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My Beautiful Dark Twisted Fantasy

By Edited Sep 12, 2016 0 0

My Beautiful Dark Twisted Fantasy
Credit: Amazon

Normally we hear that geniuses can sometimes be a bit crazy: Isaac Newton established the laws of gravity, and Einstein developed the theory of relativity—both apparently had a form of autism.


With the release of his album, My Beautiful Dark Twisted Fantasy, Kanye West demonstrates he is a musical genius—yet at the same time, it is a masterpiece that only the crazy Louis Vuitton Don can create.


The album starts off with the track “Dark Fantasy.” Immediately, something about the album is unique. Nicki Minaj explains the “Dark Fantasy” fairytale in a British accent, as an angelic choir begins singing. It almost seems as if there is going to be no Mr. West in the album at all, until the beat drops in to a simple, piano-based beat. As soon as Kanye raps his first lines, “I fantasized ‘bout this back in Chicago/ Mercy, mercy, me that Murcielago,” one can tell the rest of the album will be a treat.


In the following tracks, Kanye West revels that he truly does keep all the best beats for himself. In “Gorgeous,” Kid Cudi takes care of the catchy hook to a kind of galactic, space-guitar beat—quite suited for Scott Mescudi. This song then leads over to his hit single “Power,” which includes an African-like chant and clapping as the foundation of the beat.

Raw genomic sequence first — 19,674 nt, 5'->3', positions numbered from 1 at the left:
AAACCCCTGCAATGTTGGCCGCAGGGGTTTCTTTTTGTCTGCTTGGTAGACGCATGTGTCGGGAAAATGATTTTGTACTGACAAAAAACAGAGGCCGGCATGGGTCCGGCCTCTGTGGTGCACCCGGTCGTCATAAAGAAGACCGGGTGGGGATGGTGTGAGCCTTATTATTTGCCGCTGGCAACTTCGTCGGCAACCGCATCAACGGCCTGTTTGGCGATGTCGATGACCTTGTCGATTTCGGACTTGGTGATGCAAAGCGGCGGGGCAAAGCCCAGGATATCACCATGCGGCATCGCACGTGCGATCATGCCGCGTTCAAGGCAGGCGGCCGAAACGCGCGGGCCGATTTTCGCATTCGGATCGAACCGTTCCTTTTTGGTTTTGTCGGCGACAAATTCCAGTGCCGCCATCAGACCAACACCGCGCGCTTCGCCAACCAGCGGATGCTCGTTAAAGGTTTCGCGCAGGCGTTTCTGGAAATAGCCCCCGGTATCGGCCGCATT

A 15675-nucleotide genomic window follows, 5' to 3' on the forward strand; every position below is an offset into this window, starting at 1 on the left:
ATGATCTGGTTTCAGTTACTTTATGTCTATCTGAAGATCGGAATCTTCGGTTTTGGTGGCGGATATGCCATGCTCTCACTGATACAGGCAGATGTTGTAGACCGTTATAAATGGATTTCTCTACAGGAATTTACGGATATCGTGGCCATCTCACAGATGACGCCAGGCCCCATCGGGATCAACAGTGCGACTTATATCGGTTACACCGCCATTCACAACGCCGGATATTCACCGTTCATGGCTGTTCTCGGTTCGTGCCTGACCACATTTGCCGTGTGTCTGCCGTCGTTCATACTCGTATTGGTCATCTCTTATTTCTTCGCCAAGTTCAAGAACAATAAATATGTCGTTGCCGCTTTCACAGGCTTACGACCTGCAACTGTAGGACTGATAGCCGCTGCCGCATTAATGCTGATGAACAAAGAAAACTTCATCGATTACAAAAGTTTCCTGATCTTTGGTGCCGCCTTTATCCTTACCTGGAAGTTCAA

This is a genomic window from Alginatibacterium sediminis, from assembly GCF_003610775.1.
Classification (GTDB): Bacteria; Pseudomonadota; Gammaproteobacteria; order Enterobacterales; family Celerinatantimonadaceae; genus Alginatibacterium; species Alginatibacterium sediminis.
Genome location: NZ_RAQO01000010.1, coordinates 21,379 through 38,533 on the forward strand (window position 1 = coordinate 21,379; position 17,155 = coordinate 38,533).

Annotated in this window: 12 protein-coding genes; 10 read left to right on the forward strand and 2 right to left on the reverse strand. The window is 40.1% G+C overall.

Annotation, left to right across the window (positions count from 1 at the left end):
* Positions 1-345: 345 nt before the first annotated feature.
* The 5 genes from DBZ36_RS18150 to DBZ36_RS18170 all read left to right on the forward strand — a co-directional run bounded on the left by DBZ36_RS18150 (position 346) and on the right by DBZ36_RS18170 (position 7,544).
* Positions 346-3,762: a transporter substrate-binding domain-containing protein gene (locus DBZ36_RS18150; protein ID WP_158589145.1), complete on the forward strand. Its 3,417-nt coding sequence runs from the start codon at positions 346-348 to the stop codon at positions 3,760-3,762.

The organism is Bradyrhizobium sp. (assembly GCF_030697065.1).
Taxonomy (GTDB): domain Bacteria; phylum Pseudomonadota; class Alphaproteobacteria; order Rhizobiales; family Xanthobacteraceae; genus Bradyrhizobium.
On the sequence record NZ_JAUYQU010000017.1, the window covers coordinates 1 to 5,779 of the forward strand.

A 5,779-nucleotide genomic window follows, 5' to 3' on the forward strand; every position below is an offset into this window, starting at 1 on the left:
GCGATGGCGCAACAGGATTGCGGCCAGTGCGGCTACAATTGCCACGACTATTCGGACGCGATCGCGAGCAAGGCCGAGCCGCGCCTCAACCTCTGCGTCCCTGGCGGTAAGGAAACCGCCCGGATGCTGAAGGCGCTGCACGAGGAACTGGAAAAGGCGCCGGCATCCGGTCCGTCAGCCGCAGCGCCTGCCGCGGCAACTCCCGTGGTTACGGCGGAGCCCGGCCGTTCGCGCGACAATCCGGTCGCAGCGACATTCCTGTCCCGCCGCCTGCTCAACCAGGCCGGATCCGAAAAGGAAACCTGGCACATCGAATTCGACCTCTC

As the interlude to “All of the Lights” commences, many might think that the album was magically replaced by another: the soft piano melody accompanied by cellos might lead one to believe that the interlude is a new twist on a classical song. Once it fades, and a loud fanfare of trumpets announces the start of the hit song “All of the Lights” featuring Rihanna, one realizes it was just another beautiful musical transition by Kanye West.


As the track progress, they switch from the hectic song like “Monster” featuring Nicki Minaj and Jay-Z, to the melancholy—yet strong—rhythms of “So Appalled.”


The version of “Runaway” on the album is much different than the single version: he adds a 3-minute vocoder tune to lull the listener into a daydream-like state.


 This daydream is then interrupted by “Devil in a new Dress.” Here, West talks about his difficulties of being a celebrity coupled with the problems with his girlfriend. What makes this track beautiful in particular, is the use of West’s sing-song like lyrics. After West’s verse, a minute-long piano and guitar solo ensue—it’s great enough for any music lover to rewind and listen to again.


The tracks that remain follow in an up-and-down sequence: one song is fast paced like “Hell of a Life,” then the next is slower, like “Blame Game.”

What is great about this pattern is that it reflects Kanye’s life: one moment, he’s living the dream, being with girls, driving nice cars, and soaking in the fame. The next, he’s thinking about all the problems he has in having loving relationships (“Blame Game” is the track to listen to hear. At the end, stay tuned for a hilarious skit featuring comedian Chris Rock), being a jerk (you can bet he’s toasting to himself in “Runaway”), and wanting things to be back the way they were before he was famous.


Kanye West could be called crazy for the way he acts, and for how he reacted to Taylor Swift’s win at the VMA’s that night. But if anything good came out of his terrible behavior, it was this album.








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